In marketing, a distribution channel is a vehicle used by the company to sell its products and services to it customer base. In general, distribution channels are either direct, meaning the company interacts with customers directly, or indirect, meaning intermediaries perform activities on behalf of the company to reach customers. When a company develops its marketing strategy, it determines which channels it wants to use. Companies can choose to use a single channel or multiple channel strategy.
Traditional media is a common distribution channel that businesses use to generate awareness about their products and services. Traditional media outlets include TV, radio, billboard advertising, magazines and newspapers. Because the cost of using these channels tends to be high, it's harder for small businesses just starting out to take advantage of them; however, local markets often have small, independent newspapers or community television stations that offer lower cost advertising options.
Direct response marketing is another type of distribution channel. Direct response includes a variety of communications vehicles such as postcards, sales letters, email marketing and television direct response infomercials. When you use direct response marketing, it's important to have a call-to-action. For instance, infomercials often start by showcasing a common problem, then illustrating how the product or service solves that problem. Direct response marketing can be an affordable way for companies to reach potential customers.
Public relations is a broad distribution channel. Today, PR involves pitching stories to media outlets and generating positive buzz about your company or brand, as well as managing your company's online presence and how your company interacts with its customers. For example, if a customer writes a negative review of your business online, your PR team might have a standard way of responding. The purpose of PR is to make people feel good about purchasing your products or services.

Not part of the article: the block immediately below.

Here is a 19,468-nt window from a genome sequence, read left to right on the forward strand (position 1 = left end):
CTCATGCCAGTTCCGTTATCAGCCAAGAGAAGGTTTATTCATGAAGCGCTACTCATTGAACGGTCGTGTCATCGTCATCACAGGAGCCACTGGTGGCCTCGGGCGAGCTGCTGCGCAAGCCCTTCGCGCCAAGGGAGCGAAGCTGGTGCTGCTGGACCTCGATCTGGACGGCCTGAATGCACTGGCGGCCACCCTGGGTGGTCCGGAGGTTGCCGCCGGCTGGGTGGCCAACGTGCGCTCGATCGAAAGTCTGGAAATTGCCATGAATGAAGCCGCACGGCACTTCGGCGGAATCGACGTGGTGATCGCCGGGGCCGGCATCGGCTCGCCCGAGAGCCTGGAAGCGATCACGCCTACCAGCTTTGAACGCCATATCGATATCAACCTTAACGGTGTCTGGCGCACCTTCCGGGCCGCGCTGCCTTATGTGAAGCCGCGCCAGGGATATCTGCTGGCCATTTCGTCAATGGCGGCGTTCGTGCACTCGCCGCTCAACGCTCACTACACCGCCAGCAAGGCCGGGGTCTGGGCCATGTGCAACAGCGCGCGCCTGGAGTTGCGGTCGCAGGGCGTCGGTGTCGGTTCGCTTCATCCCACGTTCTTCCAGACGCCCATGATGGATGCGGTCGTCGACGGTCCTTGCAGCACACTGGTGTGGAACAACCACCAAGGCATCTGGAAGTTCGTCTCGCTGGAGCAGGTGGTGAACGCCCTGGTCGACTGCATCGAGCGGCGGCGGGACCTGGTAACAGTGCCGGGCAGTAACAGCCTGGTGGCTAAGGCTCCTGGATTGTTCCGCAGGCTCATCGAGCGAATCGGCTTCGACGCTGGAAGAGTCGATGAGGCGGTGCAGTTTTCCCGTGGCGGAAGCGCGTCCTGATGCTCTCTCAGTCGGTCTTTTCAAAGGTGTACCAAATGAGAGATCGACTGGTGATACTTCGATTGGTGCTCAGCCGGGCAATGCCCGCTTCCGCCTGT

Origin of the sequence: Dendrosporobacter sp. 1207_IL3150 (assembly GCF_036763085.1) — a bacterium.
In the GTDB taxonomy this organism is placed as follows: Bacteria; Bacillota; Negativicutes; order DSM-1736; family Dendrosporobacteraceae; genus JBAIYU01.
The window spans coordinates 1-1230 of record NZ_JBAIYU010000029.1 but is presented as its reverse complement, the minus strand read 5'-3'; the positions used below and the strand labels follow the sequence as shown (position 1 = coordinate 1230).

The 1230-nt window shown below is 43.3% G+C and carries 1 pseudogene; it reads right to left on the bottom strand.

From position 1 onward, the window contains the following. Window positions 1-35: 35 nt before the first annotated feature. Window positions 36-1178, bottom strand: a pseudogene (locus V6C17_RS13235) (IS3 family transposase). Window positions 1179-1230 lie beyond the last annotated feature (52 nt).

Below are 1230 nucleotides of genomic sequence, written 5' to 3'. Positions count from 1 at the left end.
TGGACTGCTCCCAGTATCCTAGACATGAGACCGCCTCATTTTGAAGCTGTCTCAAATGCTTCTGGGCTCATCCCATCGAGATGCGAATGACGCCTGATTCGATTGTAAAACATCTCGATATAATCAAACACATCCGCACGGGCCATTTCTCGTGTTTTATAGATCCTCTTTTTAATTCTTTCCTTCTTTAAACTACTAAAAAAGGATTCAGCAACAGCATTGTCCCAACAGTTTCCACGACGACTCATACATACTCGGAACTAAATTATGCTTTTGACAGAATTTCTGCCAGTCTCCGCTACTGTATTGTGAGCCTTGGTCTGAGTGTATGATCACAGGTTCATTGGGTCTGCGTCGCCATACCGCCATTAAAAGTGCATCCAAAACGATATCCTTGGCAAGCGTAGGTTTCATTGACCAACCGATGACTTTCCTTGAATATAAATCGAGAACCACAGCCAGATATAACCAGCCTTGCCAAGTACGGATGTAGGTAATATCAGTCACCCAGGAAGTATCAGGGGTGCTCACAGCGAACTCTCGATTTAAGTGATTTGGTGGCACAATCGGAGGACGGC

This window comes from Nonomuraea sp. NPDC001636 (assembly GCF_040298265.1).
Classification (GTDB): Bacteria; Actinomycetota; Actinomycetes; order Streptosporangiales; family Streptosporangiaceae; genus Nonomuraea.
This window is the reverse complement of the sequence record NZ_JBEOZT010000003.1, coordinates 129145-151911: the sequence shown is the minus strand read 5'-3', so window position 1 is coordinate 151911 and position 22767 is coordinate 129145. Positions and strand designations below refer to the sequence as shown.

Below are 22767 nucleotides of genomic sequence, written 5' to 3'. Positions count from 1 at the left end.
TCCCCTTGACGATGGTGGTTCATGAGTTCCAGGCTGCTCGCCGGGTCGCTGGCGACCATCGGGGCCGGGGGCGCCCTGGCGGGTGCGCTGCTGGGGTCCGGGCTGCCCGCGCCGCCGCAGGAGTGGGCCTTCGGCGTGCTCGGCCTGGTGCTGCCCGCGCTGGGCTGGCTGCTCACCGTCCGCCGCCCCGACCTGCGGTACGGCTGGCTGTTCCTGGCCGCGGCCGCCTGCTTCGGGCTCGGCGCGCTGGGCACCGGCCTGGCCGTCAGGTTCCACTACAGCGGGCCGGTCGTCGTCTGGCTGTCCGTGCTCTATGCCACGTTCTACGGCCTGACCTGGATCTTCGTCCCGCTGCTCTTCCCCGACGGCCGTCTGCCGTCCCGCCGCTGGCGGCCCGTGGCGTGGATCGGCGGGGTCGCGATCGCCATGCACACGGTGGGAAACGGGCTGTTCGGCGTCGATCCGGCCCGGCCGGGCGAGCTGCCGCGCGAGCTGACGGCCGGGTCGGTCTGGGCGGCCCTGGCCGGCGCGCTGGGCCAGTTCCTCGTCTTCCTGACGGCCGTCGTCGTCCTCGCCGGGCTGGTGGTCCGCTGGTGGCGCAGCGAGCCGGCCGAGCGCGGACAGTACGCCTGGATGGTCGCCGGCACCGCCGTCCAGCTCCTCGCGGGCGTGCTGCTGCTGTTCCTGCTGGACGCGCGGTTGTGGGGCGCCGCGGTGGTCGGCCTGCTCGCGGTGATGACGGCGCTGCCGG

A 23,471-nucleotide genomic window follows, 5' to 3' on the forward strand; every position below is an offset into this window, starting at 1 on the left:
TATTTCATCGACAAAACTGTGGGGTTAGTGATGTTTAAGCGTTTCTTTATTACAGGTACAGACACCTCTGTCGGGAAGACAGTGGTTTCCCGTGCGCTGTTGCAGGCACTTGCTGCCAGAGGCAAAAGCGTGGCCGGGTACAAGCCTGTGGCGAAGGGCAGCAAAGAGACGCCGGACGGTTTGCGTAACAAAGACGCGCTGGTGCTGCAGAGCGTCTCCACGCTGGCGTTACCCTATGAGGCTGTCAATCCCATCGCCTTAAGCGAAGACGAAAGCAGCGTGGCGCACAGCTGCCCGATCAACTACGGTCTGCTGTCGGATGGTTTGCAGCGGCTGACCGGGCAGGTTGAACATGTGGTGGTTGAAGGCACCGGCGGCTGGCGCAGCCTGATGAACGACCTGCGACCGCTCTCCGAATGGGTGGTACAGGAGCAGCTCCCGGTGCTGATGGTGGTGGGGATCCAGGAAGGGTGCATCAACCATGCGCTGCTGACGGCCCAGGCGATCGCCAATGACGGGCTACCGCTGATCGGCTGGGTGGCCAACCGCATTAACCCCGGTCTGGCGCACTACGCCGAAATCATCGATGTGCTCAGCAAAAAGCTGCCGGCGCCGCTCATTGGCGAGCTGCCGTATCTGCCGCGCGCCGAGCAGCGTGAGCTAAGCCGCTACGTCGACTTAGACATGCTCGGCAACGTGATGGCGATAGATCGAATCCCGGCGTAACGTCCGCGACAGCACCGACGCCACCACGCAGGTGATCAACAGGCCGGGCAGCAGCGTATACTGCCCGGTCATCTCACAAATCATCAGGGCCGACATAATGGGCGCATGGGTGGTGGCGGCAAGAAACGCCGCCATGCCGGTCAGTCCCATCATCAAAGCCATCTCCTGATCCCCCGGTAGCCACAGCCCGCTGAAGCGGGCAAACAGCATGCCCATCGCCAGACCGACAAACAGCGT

Internet and E-Commerce
While all the other distribution channels listed work in conjunction with the Internet -- for example, using social media as a part of a PR campaign -- there is a separate set of tools that can be used as a distribution channel that is purely made up of online activities. Internet marketing includes search engine optimization, affiliate marketing and online advertising. Search engine optimization, or SEO, involves tailoring your website and its content so when users search online for products and services similar to what your company provides, your website shows up at the top of the search results. Affiliate marketing and online advertising allow you to promote your brand on other websites with content that would be of interest to your customers.
Based in Miami, Kristen Bennett has been writing for business and pleasure since 1999. Bennett's work has appeared online at MarketWatch, The Motley Fool and in several internal company publications. She holds a Bachelor of Arts in economics from the University of Massachusetts, Amherst.